It frequently happens – people who have apparently experienced the exact same event often dispute what really happened when reporting it afterwards. We can all be highly biased but no one needs to be an intentional liar to recall an event incorrectly.


We can remember that a video game looked graphically amazing at the time but then, after getting used to video games on newer consoles/computers, look at these old video games again and now they don’t seem as good as we remembered them. Our memories of those old video game experiences will now be reshaped by our present interpretations of them. This also illustrates how we adapt and get used to things, and how we can only know what’s ‘good’ or ‘bad’ when compared relatively to something else; and if our reference point is something worse then it’ll look good, and if it’s better then it’ll look bad.


The brain is not organised like a neat filing system either – it’s metaphorically more like a fragmented hard drive with bits of information here, there and everywhere. Our memories aren’t stored in just one place in the brain, and they apparently move around the brain too (perhaps this is physical evidence of how memories can alter over time rather than are fixed like video recordings that we only ever press play on?) The brain doesn’t operate like a normal hard drive though but more like an ‘association machine’ that relies on making links between data – hence effective memory techniques exploit the power of associations (e.g. linking the PIN number ‘8431’ with the wacky image of a skunk with 8 paws, 4 stripes, 3 nipples and 1 exceptionally fluffy nose. Reminder to self to change bankcard PIN – woof!) The recall of information is more easily achieved via strong associated connections or links between one fragment of information with another, so you need to make two pieces of information relate to each other clearly. Novelty will also make it more unusual and memorable.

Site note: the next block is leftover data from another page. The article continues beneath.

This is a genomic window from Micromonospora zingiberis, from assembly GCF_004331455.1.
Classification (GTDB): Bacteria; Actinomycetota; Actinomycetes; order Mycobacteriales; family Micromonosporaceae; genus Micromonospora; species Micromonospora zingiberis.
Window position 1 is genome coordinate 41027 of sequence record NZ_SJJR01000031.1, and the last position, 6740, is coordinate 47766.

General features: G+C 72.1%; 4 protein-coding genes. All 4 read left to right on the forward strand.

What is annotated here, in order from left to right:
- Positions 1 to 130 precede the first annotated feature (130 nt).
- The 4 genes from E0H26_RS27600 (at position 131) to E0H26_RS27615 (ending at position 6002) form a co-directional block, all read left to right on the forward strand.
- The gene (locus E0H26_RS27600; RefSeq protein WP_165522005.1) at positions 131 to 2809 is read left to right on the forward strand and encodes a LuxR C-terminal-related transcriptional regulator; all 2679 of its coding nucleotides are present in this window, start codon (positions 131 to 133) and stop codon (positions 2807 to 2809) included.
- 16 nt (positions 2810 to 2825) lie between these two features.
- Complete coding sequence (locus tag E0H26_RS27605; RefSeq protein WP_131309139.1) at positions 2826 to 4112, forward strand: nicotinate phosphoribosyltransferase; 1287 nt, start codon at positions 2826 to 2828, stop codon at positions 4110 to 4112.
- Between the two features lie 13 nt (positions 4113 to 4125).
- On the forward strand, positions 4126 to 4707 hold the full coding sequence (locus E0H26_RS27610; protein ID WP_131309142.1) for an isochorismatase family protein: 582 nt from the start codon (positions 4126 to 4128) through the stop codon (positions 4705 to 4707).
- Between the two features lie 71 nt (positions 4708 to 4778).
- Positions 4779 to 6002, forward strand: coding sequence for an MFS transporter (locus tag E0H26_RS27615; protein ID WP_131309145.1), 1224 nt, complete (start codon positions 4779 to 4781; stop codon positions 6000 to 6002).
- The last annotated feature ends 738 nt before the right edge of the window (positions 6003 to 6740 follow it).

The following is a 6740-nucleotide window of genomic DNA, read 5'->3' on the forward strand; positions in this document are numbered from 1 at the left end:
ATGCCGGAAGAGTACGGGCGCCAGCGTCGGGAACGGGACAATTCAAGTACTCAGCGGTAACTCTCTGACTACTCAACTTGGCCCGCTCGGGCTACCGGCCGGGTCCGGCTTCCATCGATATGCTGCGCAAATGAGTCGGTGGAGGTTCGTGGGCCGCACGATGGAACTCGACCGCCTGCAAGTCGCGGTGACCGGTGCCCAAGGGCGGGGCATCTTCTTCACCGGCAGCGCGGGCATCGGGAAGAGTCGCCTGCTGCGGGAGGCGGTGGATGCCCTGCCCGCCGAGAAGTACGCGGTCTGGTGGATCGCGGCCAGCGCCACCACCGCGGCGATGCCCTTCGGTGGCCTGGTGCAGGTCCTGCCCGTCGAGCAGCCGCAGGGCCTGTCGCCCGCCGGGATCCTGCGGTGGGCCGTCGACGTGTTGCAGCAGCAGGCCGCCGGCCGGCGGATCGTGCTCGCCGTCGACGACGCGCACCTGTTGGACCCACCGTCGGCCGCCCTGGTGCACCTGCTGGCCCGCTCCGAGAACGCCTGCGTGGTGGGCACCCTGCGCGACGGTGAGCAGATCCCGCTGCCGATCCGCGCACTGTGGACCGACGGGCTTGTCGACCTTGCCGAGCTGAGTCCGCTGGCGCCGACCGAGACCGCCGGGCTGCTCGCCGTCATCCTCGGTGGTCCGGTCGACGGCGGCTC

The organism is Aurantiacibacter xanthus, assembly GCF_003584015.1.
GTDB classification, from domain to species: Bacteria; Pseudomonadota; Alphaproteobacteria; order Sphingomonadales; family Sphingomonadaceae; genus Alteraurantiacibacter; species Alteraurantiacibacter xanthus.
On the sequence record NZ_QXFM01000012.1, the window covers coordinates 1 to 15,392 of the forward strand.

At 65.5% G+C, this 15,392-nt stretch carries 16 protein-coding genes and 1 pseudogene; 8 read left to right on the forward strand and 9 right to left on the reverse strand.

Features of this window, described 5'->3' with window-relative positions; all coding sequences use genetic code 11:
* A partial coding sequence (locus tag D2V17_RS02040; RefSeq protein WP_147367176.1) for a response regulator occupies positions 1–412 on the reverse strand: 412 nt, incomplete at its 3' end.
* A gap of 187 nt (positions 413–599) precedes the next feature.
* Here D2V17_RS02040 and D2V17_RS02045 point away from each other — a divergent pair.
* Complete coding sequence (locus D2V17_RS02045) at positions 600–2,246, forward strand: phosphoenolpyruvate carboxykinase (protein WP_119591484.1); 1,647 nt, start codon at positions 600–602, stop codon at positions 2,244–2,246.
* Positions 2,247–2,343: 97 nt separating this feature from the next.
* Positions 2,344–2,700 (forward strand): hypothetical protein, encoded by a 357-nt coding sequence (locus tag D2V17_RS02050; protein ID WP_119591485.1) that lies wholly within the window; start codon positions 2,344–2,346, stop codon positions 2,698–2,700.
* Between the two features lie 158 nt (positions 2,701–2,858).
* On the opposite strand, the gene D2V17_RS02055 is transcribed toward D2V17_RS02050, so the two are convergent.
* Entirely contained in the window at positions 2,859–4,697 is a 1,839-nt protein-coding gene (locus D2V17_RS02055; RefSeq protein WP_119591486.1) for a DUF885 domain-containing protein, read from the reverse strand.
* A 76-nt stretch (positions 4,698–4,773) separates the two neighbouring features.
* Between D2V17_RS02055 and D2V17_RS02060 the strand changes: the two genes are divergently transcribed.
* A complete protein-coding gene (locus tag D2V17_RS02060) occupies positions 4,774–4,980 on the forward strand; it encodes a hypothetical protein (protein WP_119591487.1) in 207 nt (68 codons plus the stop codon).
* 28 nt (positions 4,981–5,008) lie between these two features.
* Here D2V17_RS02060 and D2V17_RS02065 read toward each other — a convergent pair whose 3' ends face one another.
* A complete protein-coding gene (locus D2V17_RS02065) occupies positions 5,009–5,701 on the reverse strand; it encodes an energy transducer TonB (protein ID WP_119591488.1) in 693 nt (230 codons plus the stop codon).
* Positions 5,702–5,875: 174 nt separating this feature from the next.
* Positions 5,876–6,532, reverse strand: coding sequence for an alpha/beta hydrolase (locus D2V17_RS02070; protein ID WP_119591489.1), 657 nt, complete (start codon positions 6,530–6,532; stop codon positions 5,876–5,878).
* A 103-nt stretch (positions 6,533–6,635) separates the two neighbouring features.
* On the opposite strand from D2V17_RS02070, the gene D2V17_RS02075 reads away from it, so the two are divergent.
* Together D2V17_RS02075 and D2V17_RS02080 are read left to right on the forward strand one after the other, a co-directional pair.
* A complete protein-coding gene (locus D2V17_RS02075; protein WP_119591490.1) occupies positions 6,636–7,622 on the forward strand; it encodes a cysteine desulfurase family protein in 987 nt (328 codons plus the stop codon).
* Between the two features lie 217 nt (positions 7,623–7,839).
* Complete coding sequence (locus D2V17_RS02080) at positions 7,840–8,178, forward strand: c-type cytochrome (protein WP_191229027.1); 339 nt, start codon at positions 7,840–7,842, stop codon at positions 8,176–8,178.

Our memories are key to our identity, but they are not like photographs even though they may feel like that (an illuminating test is to try to draw in perfect detail and colour a complete scene or face you apparently remember). A memory is a bunch of activated neurons in the brain that are fired together until they wire together, and so memories of the past are essentially these brain state patterns from a bygone time that we’re trying to resurrect at a later time. Depending on the strength and novelty of the wiring together, or the networked associations of a feeling or part of a memory with another – re-experiencing (and thus re-firing) one feeling or part of a memory can make us suddenly evoke other parts or things associated with that memory. For example, hearing a particular piece of music again may trigger the memory of hearing that piece of music before, plus how one felt, where one was, whom one was with and other salient details at the time too. Specific smells and the specific moments they are associated with make some of the strongest memories we hold.


The salient details might be there but the memory is rarely as detailed as one thinks (e.g. what were you wearing? What time or date was it exactly? Did the bartender have a beard?), especially over time as the memory starts to fade. Not re-firing those connections enough times will likely mean one will gradually start to lose the associated memory. They can also be modified or embellished until one’s memories are completely altered over time (e.g. new subsequent information can colour our memories, such as a good memory with a boy/girlfriend can turn into a bad memory if one subsequently acrimoniously splits up with him/her – one might start to now ‘remember’ the warning signs that were apparently present at the time). So the emotions or opinions we hold at the present can colour the memories of our past. Our memories of a specific event can potentially change over time but we won’t have a backup copy of the original in our brain to check it with (hence a real video recording of an event is invaluable whenever we want to provide evidence of something happening). Memories can therefore be very unreliable. Genuine memories aren’t perfect – in fact, the police are more suspicious of two accounts that sound too perfect in their correlation because this could indicate collusion!